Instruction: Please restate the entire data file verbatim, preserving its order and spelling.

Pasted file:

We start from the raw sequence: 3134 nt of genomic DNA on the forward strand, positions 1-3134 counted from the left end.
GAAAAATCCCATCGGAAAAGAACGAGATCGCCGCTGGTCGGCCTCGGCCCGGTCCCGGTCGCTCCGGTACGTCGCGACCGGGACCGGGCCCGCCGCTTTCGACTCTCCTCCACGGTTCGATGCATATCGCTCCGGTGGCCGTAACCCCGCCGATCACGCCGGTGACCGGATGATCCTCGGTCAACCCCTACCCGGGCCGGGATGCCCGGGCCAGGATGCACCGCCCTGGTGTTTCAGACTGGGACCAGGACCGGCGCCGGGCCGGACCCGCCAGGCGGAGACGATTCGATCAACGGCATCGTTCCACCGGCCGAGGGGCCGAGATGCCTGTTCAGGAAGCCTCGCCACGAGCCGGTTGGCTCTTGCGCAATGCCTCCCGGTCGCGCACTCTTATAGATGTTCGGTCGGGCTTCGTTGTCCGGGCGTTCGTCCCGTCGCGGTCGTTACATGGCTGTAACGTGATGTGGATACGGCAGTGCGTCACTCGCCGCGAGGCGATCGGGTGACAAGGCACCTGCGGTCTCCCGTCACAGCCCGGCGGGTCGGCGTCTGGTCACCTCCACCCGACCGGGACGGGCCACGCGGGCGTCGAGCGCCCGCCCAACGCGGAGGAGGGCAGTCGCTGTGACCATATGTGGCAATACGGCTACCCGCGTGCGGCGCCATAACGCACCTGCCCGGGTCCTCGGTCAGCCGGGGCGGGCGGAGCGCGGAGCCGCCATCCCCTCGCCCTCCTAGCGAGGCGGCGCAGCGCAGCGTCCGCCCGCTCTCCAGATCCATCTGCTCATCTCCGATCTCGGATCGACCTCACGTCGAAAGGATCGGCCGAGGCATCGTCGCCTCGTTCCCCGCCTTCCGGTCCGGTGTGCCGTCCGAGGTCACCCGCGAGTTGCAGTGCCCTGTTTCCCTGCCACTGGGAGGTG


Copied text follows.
We start from the raw sequence: 3134 nt of genomic DNA on the forward strand, positions 1-3134 counted from the left end.
GAAAAATCCCATCGGAAAAGAACGAGATCGCCGCTGGTCGGCCTCGGCCCGGTCCCGGTCGCTCCGGTACGTCGCGACCGGGACCGGGCCCGCCGCTTTCGACTCTCCTCCACGGTTCGATGCATATCGCTCCGGTGGCCGTAACCCCGCCGATCACGCCGGTGACCGGATGATCCTCGGTCAACCCCTACCCGGGCCGGGATGCCCGGGCCAGGATGCACCGCCCTGGTGTTTCAGACTGGGACCAGGACCGGCGCCGGGCCGGACCCGCCAGGCGGAGACGATTCGATCAACGGCATCGTTCCACCGGCCGAGGGGCCGAGATGCCTGTTCAGGAAGCCTCGCCACGAGCCGGTTGGCTCTTGCGCAATGCCTCCCGGTCGCGCACTCTTATAGATGTTCGGTCGGGCTTCGTTGTCCGGGCGTTCGTCCCGTCGCGGTCGTTACATGGCTGTAACGTGATGTGGATACGGCAGTGCGTCACTCGCCGCGAGGCGATCGGGTGACAAGGCACCTGCGGTCTCCCGTCACAGCCCGGCGGGTCGGCGTCTGGTCACCTCCACCCGACCGGGACGGGCCACGCGGGCGTCGAGCGCCCGCCCAACGCGGAGGAGGGCAGTCGCTGTGACCATATGTGGCAATACGGCTACCCGCGTGCGGCGCCATAACGCACCTGCCCGGGTCCTCGGTCAGCCGGGGCGGGCGGAGCGCGGAGCCGCCATCCCCTCGCCCTCCTAGCGAGGCGGCGCAGCGCAGCGTCCGCCCGCTCTCCAGATCCATCTGCTCATCTCCGATCTCGGATCGACCTCACGTCGAAAGGATCGGCCGAGGCATCGTCGCCTCGTTCCCCGCCTTCCGGTCCGGTGTGCCGTCCGAGGTCACCCGCGAGTTGCAGTGCCCTGTTTCCCTGCCACTGGGAGGTG